Australia: Step one – establish whether there is a duty of care

Legal Directions – June 2011
Last Updated: 21 June 2011
Article by Lily Sher


Mr Kuhl was employed by Transfield Constructions Pty Limited ('Transfield') to clean reactor grid floors at a plant owned by BHP Billiton. His duties required him to use a special vacuum to remove iron waste material.

Transfield had contracted with WOMA (Australia) Pty Limited ('WOMA') to provide the vacuum truck, the hose and other equipment relevant to the vacuuming system. At the relevant time Hydrosweep Pty Limited ('Hydrosweep') had supplied avacuum truck and two operators to WOMA for use at WOMA's discretion.

On 19 November 1999, Mr Kuhl injured his left arm when it was sucked into a hose after the hose was passed to him by Mr Kelleher,an employee of Hydrosweep that had been provided to WOMA for their use. It was not entirely clear how Mr Kuhl's arm actually became caught in the hose, but it was accepted that the vacuum was on.

Mr Kuhl sued WOMA and Hydrosweep in  negligence for his injuries. He did not sue his employer, Transfield, for statutory reasons. Proceedings were instituted against the insurers for WOMA and Hydrosweep, as both companies had been deregistered prior to commencement of  proceedings.

At trial

Mr Kuhl alleged that WOMA owed him a duty of care to take reasonable care for his safety whilst he carried out his work; not to expose him to any risk of injury or damage which WOMA knew or ought to have known and; to take reasonable measures to ensure the system of work provided to and/or for him was safe.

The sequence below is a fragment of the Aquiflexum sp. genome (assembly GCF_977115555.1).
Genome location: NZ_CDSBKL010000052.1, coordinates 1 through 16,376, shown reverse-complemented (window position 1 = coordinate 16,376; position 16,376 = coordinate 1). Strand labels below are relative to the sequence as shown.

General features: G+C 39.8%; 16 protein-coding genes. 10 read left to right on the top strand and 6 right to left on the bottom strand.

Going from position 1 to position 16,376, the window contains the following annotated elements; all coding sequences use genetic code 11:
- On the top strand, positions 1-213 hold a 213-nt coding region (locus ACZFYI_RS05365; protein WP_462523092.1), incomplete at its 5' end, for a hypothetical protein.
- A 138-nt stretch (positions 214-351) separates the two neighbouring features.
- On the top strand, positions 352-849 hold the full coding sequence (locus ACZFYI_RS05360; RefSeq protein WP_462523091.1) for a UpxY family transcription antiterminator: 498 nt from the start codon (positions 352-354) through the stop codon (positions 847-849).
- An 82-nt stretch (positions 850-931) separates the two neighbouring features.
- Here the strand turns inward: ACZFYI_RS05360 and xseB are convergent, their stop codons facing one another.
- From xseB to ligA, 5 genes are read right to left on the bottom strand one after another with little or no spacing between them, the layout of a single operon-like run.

Wisbey DCJ accepted that WOMA owed Mr Kuhl a duty of care, but held that the duty of care was to provide a vacuum facility suitable for the purpose, which did not constitute a risk of injury to those exercising proper care in its use. The vacuum was suitable for its purpose, and it was not reasonably foreseeable that an injury such as that which occurred would result. Accordingly, it was held there was no breach of the duty owed. This was especially where Mr Kuhl was unable to identify how his arm was drawn into the vacuum hose.

Mr Kuhl failed to establish that Hydrosweep owed him a duty of care. This decision was not challenged.

Court of Appeal

The majority (Martin CJ and Newnes JA) in the WA Court of Appeal found that there was no evidence that WOMA owed Mr Kuhl a duty to provide a safe system of work, nor any evidence that WOMA had any authority to supervise Transfield employees.

Wheeler JA dissented and considered there was a reasonably foreseeable risk of injury due to the manner by which the hose was passed.

High Court

The High Court, by a 3/2 majority, allowed the appeal and found that WOMA owed Mr Kuhl a duty of care, that the duty had been breached and the breach was causative of the injury.

Heydon, Crennan and Bell JJ accepted that WOMA owed a duty of care to provide a hose, truck and vacuuming facility that would not subject foreseeable users to an unreasonable risk of injury. That duty extended to risks in relation to the passing of the hose, whether those risks arose from the way the hose was designed or the way it was used.

They considered the passing of the hose was dangerous and exposed Mr Kuhl to an increased risk of injury, such that it imposed a duty to act, as opposed to a duty to take reasonable care when acting.